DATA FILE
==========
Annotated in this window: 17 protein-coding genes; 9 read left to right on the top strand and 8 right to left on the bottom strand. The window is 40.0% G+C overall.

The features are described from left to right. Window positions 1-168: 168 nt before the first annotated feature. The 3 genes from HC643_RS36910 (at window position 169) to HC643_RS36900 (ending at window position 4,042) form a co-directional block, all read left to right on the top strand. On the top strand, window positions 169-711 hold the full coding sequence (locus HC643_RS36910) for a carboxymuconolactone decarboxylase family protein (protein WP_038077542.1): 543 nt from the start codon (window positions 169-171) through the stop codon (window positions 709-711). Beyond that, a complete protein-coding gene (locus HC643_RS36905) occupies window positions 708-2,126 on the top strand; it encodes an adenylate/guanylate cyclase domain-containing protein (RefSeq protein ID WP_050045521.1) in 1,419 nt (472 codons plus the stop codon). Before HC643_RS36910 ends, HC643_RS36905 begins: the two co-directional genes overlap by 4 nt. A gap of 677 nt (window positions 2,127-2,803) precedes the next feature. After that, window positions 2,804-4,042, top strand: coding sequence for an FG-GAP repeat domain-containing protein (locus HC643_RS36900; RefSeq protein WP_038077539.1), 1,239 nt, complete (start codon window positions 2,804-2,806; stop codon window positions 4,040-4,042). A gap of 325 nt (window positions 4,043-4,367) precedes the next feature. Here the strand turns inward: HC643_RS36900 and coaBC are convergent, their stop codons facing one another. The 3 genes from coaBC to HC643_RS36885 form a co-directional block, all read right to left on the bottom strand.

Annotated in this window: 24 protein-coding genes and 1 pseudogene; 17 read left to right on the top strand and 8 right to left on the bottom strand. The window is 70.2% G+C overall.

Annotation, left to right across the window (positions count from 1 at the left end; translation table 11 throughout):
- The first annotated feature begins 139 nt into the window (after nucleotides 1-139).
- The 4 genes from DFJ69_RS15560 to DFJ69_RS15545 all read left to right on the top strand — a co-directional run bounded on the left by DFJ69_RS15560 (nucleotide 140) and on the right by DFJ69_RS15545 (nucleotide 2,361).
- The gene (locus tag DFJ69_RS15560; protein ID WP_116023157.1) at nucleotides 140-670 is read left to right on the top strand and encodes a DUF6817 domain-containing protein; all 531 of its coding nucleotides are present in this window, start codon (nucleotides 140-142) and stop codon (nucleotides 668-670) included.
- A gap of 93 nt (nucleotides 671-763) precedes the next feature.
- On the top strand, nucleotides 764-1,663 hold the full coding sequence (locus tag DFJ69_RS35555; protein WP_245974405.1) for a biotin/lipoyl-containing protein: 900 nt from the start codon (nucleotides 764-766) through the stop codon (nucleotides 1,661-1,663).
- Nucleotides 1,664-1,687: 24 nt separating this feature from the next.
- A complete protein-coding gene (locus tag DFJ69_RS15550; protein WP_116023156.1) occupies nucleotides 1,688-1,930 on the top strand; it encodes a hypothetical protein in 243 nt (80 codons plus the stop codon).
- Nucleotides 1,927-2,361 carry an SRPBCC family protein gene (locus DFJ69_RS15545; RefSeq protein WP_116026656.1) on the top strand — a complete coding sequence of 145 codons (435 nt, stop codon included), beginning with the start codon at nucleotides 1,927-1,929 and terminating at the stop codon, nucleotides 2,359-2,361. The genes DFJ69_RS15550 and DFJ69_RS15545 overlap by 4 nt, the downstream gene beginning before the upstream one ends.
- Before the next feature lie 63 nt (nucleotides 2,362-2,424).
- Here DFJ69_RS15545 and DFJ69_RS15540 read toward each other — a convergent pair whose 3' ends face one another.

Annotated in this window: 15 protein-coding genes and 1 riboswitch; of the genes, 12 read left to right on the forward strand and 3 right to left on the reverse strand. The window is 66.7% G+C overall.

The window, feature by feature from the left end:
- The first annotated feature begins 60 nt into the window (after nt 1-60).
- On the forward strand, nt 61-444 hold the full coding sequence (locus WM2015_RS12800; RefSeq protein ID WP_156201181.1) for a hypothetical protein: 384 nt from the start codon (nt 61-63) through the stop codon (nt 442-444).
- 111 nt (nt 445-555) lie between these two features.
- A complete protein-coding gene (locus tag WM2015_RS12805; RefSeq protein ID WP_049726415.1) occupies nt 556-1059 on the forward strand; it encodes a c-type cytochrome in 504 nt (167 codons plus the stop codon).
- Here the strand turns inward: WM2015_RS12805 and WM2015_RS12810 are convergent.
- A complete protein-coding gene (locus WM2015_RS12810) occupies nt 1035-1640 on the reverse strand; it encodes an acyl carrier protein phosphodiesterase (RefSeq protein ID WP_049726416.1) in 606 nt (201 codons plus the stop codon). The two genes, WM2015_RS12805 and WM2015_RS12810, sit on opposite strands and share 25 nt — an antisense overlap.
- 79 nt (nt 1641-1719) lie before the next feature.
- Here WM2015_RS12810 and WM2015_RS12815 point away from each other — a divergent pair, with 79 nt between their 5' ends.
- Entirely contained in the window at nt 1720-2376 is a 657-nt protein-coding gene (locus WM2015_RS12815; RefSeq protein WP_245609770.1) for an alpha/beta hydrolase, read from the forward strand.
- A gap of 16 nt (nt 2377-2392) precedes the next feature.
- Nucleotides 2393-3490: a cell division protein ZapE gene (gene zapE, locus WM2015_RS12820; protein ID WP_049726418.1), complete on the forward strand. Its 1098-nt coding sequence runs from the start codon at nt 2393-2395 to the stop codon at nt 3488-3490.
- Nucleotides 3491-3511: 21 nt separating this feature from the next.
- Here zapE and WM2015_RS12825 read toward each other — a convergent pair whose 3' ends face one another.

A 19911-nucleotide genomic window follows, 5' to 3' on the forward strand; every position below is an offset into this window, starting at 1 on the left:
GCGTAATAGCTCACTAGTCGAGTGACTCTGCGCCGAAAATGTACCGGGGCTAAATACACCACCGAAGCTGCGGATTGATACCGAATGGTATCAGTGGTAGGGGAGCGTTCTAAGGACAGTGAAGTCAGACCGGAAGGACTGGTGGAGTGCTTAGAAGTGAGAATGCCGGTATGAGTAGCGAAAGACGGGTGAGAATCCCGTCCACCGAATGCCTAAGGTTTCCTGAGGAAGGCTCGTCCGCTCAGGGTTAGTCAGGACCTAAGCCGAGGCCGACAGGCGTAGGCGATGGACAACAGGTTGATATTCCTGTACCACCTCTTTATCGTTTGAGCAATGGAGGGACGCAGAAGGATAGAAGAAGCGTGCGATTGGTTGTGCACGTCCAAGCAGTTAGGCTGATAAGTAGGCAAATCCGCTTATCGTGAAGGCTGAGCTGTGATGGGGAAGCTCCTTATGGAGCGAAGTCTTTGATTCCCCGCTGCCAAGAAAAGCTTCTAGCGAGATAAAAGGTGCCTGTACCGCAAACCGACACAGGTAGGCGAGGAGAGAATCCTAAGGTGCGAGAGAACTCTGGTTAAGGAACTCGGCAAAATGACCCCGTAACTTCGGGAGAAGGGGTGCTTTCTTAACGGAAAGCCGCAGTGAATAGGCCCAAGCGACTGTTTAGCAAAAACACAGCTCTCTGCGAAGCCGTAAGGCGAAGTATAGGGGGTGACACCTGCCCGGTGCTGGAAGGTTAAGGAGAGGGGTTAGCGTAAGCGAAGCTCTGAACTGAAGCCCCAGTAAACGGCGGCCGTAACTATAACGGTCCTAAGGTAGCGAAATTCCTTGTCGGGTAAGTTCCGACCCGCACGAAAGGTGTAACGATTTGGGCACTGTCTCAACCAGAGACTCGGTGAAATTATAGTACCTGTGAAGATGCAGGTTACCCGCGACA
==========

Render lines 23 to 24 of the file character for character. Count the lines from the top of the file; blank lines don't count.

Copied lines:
- 79 nt (nt 1641-1719) lie before the next feature.
- Here WM2015_RS12810 and WM2015_RS12815 point away from each other — a divergent pair, with 79 nt between their 5' ends.